Hayley is a Ghost

Have you stood in the trenches of WW1?

Posted on: November 13, 2010

I have.

There’s this museum in Belgium, near the town of Ypres, Flanders that still has trenches from WW1 in its grounds. You can go for a walk in them and  I have done so twice in my life. They are grim; Wet, sloppy, deep, claustrophobic, dark, dirty and smelly and that’s all these decades after the war.

I hate to imagine what they would have been like during the war.

I’ve been to Flanders a lot. My dad is a tour organiser and used to do multiple trips there a year as his customers loved the place. Mostly because of the beauty and the way in which the little town remembers the war dead of years gone by. Also for the chocolate.

There is something about the Flanders area that makes it seem as though it is in another time. A time that has stopped and is waiting.

The Menin gate stands tall with its walls covered in the names of those who were lost and never found. I cannot put into words how many names there are there. The first time I stood under the Menin gate I looked up at the walls and I felt a huge sense of loss. All of those people never made it home.

Only, there isn’t enough room on the Menin gate and more names of those ‘lost in action’ can be found at the various war cemeteries in the area such as Tyne Cote. Also Langemarck – the cemetery where German soldiers are buried. It stands out in my mind even today how eerie Langemarck is. See, the gravestones are all black and led down on the floor in stark contract to the upright, white headstones in the allied cemeteries.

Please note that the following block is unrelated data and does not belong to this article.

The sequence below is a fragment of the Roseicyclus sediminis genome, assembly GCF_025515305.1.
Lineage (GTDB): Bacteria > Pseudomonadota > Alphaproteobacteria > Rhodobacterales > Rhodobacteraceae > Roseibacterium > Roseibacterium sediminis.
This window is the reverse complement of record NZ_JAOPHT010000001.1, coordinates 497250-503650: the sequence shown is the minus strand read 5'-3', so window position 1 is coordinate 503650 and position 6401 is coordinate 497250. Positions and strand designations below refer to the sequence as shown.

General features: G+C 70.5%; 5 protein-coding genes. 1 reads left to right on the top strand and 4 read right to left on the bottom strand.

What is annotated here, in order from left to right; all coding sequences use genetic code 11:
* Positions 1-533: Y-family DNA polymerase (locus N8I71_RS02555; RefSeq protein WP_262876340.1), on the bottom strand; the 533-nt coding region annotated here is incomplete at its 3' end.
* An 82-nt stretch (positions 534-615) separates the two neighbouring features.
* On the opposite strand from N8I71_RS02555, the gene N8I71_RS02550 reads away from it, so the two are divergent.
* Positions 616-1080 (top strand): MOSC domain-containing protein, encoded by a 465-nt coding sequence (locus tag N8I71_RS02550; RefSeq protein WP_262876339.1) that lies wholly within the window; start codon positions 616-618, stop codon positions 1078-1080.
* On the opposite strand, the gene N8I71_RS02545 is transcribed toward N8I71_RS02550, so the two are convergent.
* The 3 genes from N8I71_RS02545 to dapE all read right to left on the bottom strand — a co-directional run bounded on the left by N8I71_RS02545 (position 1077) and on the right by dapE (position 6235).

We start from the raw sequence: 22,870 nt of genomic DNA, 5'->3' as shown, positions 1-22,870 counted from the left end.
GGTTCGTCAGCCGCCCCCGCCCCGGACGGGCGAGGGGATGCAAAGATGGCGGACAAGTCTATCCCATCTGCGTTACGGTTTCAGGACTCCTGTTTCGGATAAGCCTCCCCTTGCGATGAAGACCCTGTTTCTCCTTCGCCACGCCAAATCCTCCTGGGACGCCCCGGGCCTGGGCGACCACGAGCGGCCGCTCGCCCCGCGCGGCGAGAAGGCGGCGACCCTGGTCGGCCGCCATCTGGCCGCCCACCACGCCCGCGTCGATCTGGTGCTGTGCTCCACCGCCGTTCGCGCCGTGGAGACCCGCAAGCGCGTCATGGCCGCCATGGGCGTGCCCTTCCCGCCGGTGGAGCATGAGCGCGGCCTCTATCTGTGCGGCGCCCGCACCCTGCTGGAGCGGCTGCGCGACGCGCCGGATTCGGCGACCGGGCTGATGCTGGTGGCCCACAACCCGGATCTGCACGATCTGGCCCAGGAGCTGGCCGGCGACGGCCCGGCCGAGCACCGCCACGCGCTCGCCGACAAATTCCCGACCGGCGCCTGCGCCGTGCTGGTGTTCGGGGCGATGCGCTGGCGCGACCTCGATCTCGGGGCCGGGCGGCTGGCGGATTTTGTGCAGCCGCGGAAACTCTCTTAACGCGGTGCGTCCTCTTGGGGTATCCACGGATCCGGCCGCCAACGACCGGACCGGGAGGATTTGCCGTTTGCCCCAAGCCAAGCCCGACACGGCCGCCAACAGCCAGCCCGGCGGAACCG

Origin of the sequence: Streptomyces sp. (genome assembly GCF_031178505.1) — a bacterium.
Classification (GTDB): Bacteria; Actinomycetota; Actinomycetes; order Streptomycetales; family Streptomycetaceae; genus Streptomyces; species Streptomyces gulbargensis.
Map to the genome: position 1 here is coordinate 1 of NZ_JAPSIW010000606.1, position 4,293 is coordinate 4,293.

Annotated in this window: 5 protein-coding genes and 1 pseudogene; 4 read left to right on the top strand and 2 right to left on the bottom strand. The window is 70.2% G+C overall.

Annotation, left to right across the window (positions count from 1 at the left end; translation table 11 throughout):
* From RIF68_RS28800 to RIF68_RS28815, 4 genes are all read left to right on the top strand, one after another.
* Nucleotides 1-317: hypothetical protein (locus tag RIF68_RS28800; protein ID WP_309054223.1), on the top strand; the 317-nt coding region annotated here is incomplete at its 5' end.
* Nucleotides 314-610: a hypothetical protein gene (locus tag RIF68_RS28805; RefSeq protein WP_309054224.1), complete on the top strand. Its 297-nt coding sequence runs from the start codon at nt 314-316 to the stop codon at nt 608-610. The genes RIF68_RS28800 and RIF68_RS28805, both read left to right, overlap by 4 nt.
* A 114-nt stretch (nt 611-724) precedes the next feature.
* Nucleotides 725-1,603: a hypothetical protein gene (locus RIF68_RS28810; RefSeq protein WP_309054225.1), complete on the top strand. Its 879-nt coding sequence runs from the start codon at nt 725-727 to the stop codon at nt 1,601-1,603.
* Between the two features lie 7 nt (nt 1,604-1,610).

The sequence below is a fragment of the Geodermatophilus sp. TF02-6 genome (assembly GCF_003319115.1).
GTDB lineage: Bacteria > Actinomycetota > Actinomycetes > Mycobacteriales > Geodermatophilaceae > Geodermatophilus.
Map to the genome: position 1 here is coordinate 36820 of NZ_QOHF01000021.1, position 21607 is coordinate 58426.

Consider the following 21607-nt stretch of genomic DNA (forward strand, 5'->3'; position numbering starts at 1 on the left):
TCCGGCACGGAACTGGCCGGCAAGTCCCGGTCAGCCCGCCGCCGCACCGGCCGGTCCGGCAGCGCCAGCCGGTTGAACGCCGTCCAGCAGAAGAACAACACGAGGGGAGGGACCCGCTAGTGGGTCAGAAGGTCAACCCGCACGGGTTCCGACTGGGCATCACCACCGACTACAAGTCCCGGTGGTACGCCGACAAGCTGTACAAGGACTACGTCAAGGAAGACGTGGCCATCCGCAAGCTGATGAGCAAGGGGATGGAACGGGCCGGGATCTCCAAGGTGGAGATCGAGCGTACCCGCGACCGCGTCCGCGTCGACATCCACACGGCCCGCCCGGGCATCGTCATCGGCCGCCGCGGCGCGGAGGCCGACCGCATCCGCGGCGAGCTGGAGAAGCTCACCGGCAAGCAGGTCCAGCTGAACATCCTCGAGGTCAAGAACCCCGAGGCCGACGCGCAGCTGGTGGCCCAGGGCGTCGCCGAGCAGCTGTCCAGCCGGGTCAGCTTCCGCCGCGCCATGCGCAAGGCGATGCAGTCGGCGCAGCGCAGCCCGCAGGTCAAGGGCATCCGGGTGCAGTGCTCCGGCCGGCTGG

These four figures stand at the edge of the cemetery, forever paying their last respects to their fallen countrymen before they head home, leaving them far behind.

Also, at Langemarck there are thousands of names of those who were ‘missing in action’ from the German side.

Flanders will stay with me for life and I am in no doubt that I will return time and time again to stand in silence as the last post is played at the Menin Gate every single day. There are reminders everywhere about what happened during WW1 and the losses.

Walking through the trenches the troops would have spent so much time in, counting the number of ‘Stevens’ listed on the Menin gate and the way that the residents find bombs in their gardens so often that they have specially designed lamp posts are things that will always stand out in my mind. There is nothing like driving down a road in Flanders and counting the dozens of unexploded devices that have been slotted into the holes in the lamp posts ready for the weekly collection by the bomb disposal squad. It’s mad.

Today, I have family in Afghanistan and I have family who fought in Ireland and The Falklands. I have stood at the graveside of the youngest person killed in Belgium during WW1 and at the time I was his very age, just turned fifteen. His grave is very close to the spot that Lieutenant John McCrae wrote the very poignant poem ‘Flanders Fields’ and poppies really do blow in Flanders Fields.

Tomorrow I shall fall silent for two minutes as a sign of respect because you can never forget the silence that hangs over the graves in Flanders. It stays with you.

Lest we forget.


8 Responses to "Have you stood in the trenches of WW1?"

Remembering the veterans and what they went through is hugely important for us. I have relatives who went through Normandy and Guadalcanal and fortunately all lived to tell us tales later. I have coworkers who got called up and sent to Iraq and others who’s children have gone. For whatever reason for the war, reflecting on what the warriors went through needs to be commonly part of our social commentary. This was very much part of that. Thanks for this Hayley.